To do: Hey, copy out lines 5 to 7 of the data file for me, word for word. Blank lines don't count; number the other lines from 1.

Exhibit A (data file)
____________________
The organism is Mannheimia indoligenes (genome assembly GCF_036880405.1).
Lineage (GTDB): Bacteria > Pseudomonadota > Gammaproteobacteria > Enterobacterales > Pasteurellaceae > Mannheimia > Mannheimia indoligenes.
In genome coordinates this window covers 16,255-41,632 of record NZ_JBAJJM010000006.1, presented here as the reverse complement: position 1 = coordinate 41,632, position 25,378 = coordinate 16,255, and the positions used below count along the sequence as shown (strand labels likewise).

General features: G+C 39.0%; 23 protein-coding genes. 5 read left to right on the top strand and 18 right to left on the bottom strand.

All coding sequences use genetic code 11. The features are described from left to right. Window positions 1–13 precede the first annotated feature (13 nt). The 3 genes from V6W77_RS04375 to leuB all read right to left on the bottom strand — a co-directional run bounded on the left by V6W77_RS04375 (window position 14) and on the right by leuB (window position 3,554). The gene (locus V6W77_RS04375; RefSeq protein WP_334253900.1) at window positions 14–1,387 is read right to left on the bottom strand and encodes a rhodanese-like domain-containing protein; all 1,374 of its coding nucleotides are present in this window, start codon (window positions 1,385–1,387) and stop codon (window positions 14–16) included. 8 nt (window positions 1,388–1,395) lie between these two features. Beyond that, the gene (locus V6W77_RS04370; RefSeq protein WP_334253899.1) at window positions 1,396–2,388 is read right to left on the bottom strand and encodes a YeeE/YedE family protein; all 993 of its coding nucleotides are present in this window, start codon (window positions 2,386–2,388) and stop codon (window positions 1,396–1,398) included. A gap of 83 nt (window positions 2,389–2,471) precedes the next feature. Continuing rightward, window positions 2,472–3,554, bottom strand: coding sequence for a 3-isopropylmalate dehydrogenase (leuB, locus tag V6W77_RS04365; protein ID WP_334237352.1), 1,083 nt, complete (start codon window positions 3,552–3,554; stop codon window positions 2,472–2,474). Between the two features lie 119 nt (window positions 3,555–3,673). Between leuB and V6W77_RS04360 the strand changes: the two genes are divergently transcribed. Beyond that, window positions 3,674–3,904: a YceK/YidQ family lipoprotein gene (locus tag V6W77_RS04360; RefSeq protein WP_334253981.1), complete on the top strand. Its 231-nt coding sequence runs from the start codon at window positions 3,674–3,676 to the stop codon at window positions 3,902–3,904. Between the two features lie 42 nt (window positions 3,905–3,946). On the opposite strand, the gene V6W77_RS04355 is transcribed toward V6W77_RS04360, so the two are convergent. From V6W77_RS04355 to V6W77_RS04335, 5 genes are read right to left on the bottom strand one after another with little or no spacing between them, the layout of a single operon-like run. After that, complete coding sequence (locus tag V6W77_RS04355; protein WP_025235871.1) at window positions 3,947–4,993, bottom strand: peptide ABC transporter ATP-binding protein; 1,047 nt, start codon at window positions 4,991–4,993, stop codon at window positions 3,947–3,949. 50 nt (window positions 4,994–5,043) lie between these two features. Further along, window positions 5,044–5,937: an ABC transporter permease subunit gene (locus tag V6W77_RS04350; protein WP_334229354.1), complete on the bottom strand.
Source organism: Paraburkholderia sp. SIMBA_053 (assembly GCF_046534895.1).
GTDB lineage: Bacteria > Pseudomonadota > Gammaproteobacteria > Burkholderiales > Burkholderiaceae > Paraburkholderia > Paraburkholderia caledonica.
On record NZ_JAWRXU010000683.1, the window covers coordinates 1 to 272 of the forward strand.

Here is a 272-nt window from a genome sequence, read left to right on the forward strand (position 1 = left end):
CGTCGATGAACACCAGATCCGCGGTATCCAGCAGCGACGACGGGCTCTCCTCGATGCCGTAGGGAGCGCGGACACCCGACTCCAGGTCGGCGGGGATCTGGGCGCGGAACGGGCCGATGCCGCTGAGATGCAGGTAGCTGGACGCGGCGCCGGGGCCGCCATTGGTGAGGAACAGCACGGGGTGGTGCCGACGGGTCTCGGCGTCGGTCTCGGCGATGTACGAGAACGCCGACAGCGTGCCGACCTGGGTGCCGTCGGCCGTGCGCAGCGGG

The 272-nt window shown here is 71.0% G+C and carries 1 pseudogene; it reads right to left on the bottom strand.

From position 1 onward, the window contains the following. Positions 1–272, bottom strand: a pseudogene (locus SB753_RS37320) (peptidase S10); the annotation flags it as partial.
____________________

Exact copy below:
All coding sequences use genetic code 11. The features are described from left to right. Window positions 1–13 precede the first annotated feature (13 nt). The 3 genes from V6W77_RS04375 to leuB all read right to left on the bottom strand — a co-directional run bounded on the left by V6W77_RS04375 (window position 14) and on the right by leuB (window position 3,554). The gene (locus V6W77_RS04375; RefSeq protein WP_334253900.1) at window positions 14–1,387 is read right to left on the bottom strand and encodes a rhodanese-like domain-containing protein; all 1,374 of its coding nucleotides are present in this window, start codon (window positions 1,385–1,387) and stop codon (window positions 14–16) included. 8 nt (window positions 1,388–1,395) lie between these two features. Beyond that, the gene (locus V6W77_RS04370; RefSeq protein WP_334253899.1) at window positions 1,396–2,388 is read right to left on the bottom strand and encodes a YeeE/YedE family protein; all 993 of its coding nucleotides are present in this window, start codon (window positions 2,386–2,388) and stop codon (window positions 1,396–1,398) included. A gap of 83 nt (window positions 2,389–2,471) precedes the next feature. Continuing rightward, window positions 2,472–3,554, bottom strand: coding sequence for a 3-isopropylmalate dehydrogenase (leuB, locus tag V6W77_RS04365; protein ID WP_334237352.1), 1,083 nt, complete (start codon window positions 3,552–3,554; stop codon window positions 2,472–2,474). Between the two features lie 119 nt (window positions 3,555–3,673). Between leuB and V6W77_RS04360 the strand changes: the two genes are divergently transcribed. Beyond that, window positions 3,674–3,904: a YceK/YidQ family lipoprotein gene (locus tag V6W77_RS04360; RefSeq protein WP_334253981.1), complete on the top strand. Its 231-nt coding sequence runs from the start codon at window positions 3,674–3,676 to the stop codon at window positions 3,902–3,904. Between the two features lie 42 nt (window positions 3,905–3,946). On the opposite strand, the gene V6W77_RS04355 is transcribed toward V6W77_RS04360, so the two are convergent. From V6W77_RS04355 to V6W77_RS04335, 5 genes are read right to left on the bottom strand one after another with little or no spacing between them, the layout of a single operon-like run. After that, complete coding sequence (locus tag V6W77_RS04355; protein WP_025235871.1) at window positions 3,947–4,993, bottom strand: peptide ABC transporter ATP-binding protein; 1,047 nt, start codon at window positions 4,991–4,993, stop codon at window positions 3,947–3,949. 50 nt (window positions 4,994–5,043) lie between these two features. Further along, window positions 5,044–5,937: an ABC transporter permease subunit gene (locus tag V6W77_RS04350; protein WP_334229354.1), complete on the bottom strand.
Source organism: Paraburkholderia sp. SIMBA_053 (assembly GCF_046534895.1).
GTDB lineage: Bacteria > Pseudomonadota > Gammaproteobacteria > Burkholderiales > Burkholderiaceae > Paraburkholderia > Paraburkholderia caledonica.